Foot and Mouth Disease
Foot and mouth disease is endemic throughout many parts of the world but much of Europe, North America, Australia and New Zealand are free of disease.
A very severe outbreak of FMD occurred in the UK during 2001 costing in excess of £3 billion. The FMD 2001 outbreak in the UK was caused by the Pan Asia strain first isolated in India in 1990.
In 2007 FMD virus escaped from a vaccine facility at Pirbright, England causing disease on adjacent farms. Movement restrictions had a severe economic impact on the farming industry.
FMD is extremely contagious and most commonly spread by movement of infected cattle, sheep, goats, and pigs but indirect spread via farm staff and vehicles was considered important in many cases during 2001.
Wind-borne spread of the virus over 250 km was believed to be cause of infection when pigs in Brittany infected cattle on the Isle of Wight.
The incubation period is 2-10 days. Initially, one or two cattle present with fever (>40.0°C), depression, loss of appetite, marked drop in milk yield and salivation. When housed or closely confined, other cattle in the group show clinical signs over the next 24-48 hours and such spread is dramatic.
Initially one or two cattle become isolated and present with fever (over 40.0°C) and depression.
Ear ly signs of FMD include salivation.
Ther e is marked salivation associated with vesicles in the mouth with rapid spread of infection to other cattle in direct contact.
Ruptured vesicles (fluid-filled blisters) on the tongue revealing reddened and painful ulceration with shreds of mucosa at the periphery.
Vesicles (fluid-filled blisters) on the tongue, dental pad and hard palate quickly rupture leaving shallow ulceration with shreds of mucosa at the periphery. The underlying tissues are reddened and painful.
Ruptured vesicle on the tongue - several days' durat ion.
Vesicles may be present on the teats and at the coronary band. The latter can become secondarily infected, causing lameness.
Ruptured vesicles on the teat - FMD has been probably been present for more than 3-5 days.
Ruptured vesicle at the coronary band. This lesion would have caused severe lameness.
There are no ocular or nasal discharges. Cattle under intensive management conditions with appropriate supervision would be detected at this stage, and in many countries compulsory slaughter would ensue. During the acute phase of disease, there is marked weight loss and milk yield reduction. Foot lesions often become secondarily infected and animals are very lame and often may be reluctant to rise.
Where cattle are not slaughtered at an early stage, the ulcers start to heal by around day 10 after infection but recovery takes several more weeks, during which time the animal will have lost a great deal of condition. FMD does not kill cattle; it is the devastating effects on production and weight loss that is so important. Trade restrictions also greatly influence political decisions about control policy.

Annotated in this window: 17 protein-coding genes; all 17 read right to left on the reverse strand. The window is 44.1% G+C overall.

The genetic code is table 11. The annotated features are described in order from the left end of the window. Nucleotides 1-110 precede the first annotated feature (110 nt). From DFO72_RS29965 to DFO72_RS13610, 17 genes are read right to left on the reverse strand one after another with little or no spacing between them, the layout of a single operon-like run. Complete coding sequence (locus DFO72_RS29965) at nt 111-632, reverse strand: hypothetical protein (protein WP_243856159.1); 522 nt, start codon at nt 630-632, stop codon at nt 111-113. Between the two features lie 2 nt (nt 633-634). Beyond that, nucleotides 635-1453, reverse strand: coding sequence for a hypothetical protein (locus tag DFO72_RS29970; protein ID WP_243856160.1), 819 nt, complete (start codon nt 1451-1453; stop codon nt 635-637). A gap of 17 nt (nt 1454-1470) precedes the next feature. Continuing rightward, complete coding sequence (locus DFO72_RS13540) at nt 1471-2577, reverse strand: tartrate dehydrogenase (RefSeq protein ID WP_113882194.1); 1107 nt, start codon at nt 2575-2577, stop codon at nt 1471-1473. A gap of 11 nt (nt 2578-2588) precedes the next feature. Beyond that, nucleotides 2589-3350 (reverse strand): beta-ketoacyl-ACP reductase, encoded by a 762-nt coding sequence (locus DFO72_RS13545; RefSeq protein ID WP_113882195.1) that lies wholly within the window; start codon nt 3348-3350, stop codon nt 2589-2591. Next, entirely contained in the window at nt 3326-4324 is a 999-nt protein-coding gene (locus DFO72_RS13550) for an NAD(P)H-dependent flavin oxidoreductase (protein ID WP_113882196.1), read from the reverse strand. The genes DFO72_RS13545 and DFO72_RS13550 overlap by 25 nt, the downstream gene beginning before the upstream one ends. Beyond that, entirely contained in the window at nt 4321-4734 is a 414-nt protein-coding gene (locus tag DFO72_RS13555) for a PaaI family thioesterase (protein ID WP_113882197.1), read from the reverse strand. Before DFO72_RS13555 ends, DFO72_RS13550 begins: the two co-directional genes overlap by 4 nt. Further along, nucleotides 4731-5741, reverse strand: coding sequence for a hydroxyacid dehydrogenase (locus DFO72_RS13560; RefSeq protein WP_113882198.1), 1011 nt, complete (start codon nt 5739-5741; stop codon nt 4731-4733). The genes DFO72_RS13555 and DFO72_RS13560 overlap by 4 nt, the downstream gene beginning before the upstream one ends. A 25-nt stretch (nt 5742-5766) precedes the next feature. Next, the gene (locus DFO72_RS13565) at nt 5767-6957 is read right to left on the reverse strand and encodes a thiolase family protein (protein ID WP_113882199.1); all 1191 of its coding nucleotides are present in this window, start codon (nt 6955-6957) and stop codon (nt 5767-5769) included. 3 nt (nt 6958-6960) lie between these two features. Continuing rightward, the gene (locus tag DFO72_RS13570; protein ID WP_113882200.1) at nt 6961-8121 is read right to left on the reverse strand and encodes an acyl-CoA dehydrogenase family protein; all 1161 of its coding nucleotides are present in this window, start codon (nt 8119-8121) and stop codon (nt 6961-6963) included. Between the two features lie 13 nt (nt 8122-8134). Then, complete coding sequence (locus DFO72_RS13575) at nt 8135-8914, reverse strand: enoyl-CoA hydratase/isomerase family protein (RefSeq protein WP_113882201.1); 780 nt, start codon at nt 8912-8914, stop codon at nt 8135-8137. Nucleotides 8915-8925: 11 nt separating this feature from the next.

For disease in groups of cattle your veterinary surgeon will also consider:
- Caustic substances
- Mucosal disease
- Malignant catarrhal fever
- Ingestion/contact with caustic substance
Malignant catarrhal fever usually affects only one animal in the group. There are severe ocular signs and crusting of the muzzle.
Where disease is suspected, you must inform the Police and Divisional Veterinary Manager of Animal Health (formerly State Veterinary Service). Do not leave the premises and stop all movement of people, vehicles and animals onto and off the premises.
- Inform the Police and Divisional Veterinary Manager of Animal Health
- Do not leave the premises
- Stop all movement of people, vehicles and animals onto and off the premises.
Overlying mucosal flaps >2 square cm from a ruptured vesicle are despatched in appropriate transport media to a designated laboratory.
Severe, advanced lesions on the hard palate of a sheep.
Ulcers on the hard palate beginning to heal.
FMD may present as sudden and severe lameness in sheep.
Ear ly footrot lesions (this case) causing severe lameness must be differentiated from FMD.
Sloughing of the hoof capsule caused by contagious ovine digital dermatitis (CODD).
In the UK, cattle with suspected FMD have been slaughtered immediately. In other countries where there is no slaughter policy, antibiotic therapy may control secondary bacterial infection of ulcers but recovery takes several weeks to months.
Management Prevention Control measures
Control measures are determined nationally. Slaughter of all cloven-hooved animals on the farm with full compensation operated in the UK during the 2001 FMD epidemic. The 3 km contiguous cull proved very contentious especially in Scotland during this outbreak.
Slaughter of ewes and young lambs in 2001 as part of the contiguous cull. It is unlikely that such measures would be undertaken again.
The 2007 outbreak of FMD was traced to poor biosecurity measures at Pirbright. Slaughter of all cloven-hoofed animals on the affected farms with full compensation again operated but there was no contiguous cull. Ring vaccination was considered but not used, presumably due to the known origin of the source. Poor disease surveillance in the first instance and protracted draconian control measures implemented on a national basis, caused unnecessary hardship to many sectors of the livestock industry.
Bio-security measures which were being operated by farmers and allied industries during FMD outbreaks were quickly abandoned after the end of the epidemic.
It is not clear what control policy will operate should another outbreak of FMD occur in the UK.
Biosecurity measures operated by farmers and allied industries during FMD outbreaks were quickly abandoned after the end of the epidemic and there are no disease control precautions on most farms in 2011.
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